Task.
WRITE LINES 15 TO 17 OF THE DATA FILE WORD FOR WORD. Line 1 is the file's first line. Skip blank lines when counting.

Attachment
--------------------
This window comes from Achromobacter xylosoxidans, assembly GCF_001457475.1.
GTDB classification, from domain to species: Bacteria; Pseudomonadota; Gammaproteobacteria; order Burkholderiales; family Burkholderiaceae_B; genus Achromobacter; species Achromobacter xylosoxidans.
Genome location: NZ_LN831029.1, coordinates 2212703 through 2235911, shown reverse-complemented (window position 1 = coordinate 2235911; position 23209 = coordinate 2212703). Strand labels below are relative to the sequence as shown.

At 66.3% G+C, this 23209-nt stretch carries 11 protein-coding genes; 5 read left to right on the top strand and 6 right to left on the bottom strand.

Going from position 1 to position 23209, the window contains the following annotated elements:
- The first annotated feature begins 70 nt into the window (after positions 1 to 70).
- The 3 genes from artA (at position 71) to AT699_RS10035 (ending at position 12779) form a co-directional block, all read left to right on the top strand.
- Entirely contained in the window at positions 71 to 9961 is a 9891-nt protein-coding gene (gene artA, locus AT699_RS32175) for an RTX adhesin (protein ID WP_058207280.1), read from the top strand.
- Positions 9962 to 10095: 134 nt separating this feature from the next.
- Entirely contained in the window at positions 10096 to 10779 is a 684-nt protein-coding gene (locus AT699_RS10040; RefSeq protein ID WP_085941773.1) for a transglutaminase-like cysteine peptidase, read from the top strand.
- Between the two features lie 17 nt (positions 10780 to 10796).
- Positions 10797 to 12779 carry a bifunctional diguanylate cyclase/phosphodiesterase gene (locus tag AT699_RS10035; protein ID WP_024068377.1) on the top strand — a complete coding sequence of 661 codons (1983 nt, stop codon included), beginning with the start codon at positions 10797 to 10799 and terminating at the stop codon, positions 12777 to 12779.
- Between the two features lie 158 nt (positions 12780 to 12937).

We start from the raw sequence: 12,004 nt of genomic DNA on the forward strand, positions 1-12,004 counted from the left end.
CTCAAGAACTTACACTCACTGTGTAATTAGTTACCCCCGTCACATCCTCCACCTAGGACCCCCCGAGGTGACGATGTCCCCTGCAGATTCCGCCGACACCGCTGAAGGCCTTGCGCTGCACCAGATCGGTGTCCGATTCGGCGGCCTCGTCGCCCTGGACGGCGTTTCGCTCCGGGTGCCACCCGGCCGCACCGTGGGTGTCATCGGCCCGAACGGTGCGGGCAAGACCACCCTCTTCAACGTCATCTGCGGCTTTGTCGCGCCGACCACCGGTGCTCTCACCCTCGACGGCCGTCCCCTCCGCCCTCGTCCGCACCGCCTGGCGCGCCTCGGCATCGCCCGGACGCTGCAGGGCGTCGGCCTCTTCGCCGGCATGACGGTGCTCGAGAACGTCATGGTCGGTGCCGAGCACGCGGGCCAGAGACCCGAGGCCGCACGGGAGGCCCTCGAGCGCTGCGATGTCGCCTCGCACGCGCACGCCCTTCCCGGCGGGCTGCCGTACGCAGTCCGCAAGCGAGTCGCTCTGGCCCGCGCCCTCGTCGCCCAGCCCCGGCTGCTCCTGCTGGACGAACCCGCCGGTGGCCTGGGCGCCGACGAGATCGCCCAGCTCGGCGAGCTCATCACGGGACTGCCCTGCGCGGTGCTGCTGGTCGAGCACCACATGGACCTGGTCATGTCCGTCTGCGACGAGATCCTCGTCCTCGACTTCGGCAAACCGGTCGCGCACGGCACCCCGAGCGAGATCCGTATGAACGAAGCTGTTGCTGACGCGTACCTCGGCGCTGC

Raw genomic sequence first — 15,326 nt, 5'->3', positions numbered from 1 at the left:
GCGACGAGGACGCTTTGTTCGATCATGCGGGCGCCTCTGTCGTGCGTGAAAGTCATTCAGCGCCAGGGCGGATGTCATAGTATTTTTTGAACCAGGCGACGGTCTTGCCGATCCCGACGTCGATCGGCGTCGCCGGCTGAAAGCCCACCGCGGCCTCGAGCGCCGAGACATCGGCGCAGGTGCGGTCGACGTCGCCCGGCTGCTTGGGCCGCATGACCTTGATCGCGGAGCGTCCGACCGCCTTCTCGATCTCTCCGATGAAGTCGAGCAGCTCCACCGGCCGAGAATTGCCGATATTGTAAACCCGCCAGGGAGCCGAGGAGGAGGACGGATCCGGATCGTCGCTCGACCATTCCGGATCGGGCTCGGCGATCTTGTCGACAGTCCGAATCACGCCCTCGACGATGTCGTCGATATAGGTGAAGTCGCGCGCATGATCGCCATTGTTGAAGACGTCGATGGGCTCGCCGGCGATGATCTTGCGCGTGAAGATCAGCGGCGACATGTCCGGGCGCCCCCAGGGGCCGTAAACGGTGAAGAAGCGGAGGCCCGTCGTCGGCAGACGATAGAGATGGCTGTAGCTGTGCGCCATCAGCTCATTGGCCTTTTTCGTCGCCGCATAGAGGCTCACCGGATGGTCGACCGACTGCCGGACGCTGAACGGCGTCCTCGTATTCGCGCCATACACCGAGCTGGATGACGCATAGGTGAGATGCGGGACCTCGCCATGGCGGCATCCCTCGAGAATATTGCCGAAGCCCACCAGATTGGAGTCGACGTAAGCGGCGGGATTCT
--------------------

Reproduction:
CTCAAGAACTTACACTCACTGTGTAATTAGTTACCCCCGTCACATCCTCCACCTAGGACCCCCCGAGGTGACGATGTCCCCTGCAGATTCCGCCGACACCGCTGAAGGCCTTGCGCTGCACCAGATCGGTGTCCGATTCGGCGGCCTCGTCGCCCTGGACGGCGTTTCGCTCCGGGTGCCACCCGGCCGCACCGTGGGTGTCATCGGCCCGAACGGTGCGGGCAAGACCACCCTCTTCAACGTCATCTGCGGCTTTGTCGCGCCGACCACCGGTGCTCTCACCCTCGACGGCCGTCCCCTCCGCCCTCGTCCGCACCGCCTGGCGCGCCTCGGCATCGCCCGGACGCTGCAGGGCGTCGGCCTCTTCGCCGGCATGACGGTGCTCGAGAACGTCATGGTCGGTGCCGAGCACGCGGGCCAGAGACCCGAGGCCGCACGGGAGGCCCTCGAGCGCTGCGATGTCGCCTCGCACGCGCACGCCCTTCCCGGCGGGCTGCCGTACGCAGTCCGCAAGCGAGTCGCTCTGGCCCGCGCCCTCGTCGCCCAGCCCCGGCTGCTCCTGCTGGACGAACCCGCCGGTGGCCTGGGCGCCGACGAGATCGCCCAGCTCGGCGAGCTCATCACGGGACTGCCCTGCGCGGTGCTGCTGGTCGAGCACCACATGGACCTGGTCATGTCCGTCTGCGACGAGATCCTCGTCCTCGACTTCGGCAAACCGGTCGCGCACGGCACCCCGAGCGAGATCCGTATGAACGAAGCTGTTGCTGACGCGTACCTCGGCGCTGC

Raw genomic sequence first — 15,326 nt, 5'->3', positions numbered from 1 at the left:
GCGACGAGGACGCTTTGTTCGATCATGCGGGCGCCTCTGTCGTGCGTGAAAGTCATTCAGCGCCAGGGCGGATGTCATAGTATTTTTTGAACCAGGCGACGGTCTTGCCGATCCCGACGTCGATCGGCGTCGCCGGCTGAAAGCCCACCGCGGCCTCGAGCGCCGAGACATCGGCGCAGGTGCGGTCGACGTCGCCCGGCTGCTTGGGCCGCATGACCTTGATCGCGGAGCGTCCGACCGCCTTCTCGATCTCTCCGATGAAGTCGAGCAGCTCCACCGGCCGAGAATTGCCGATATTGTAAACCCGCCAGGGAGCCGAGGAGGAGGACGGATCCGGATCGTCGCTCGACCATTCCGGATCGGGCTCGGCGATCTTGTCGACAGTCCGAATCACGCCCTCGACGATGTCGTCGATATAGGTGAAGTCGCGCGCATGATCGCCATTGTTGAAGACGTCGATGGGCTCGCCGGCGATGATCTTGCGCGTGAAGATCAGCGGCGACATGTCCGGGCGCCCCCAGGGGCCGTAAACGGTGAAGAAGCGGAGGCCCGTCGTCGGCAGACGATAGAGATGGCTGTAGCTGTGCGCCATCAGCTCATTGGCCTTTTTCGTCGCCGCATAGAGGCTCACCGGATGGTCGACCGACTGCCGGACGCTGAACGGCGTCCTCGTATTCGCGCCATACACCGAGCTGGATGACGCATAGGTGAGATGCGGGACCTCGCCATGGCGGCATCCCTCGAGAATATTGCCGAAGCCCACCAGATTGGAGTCGACGTAAGCGGCGGGATTCT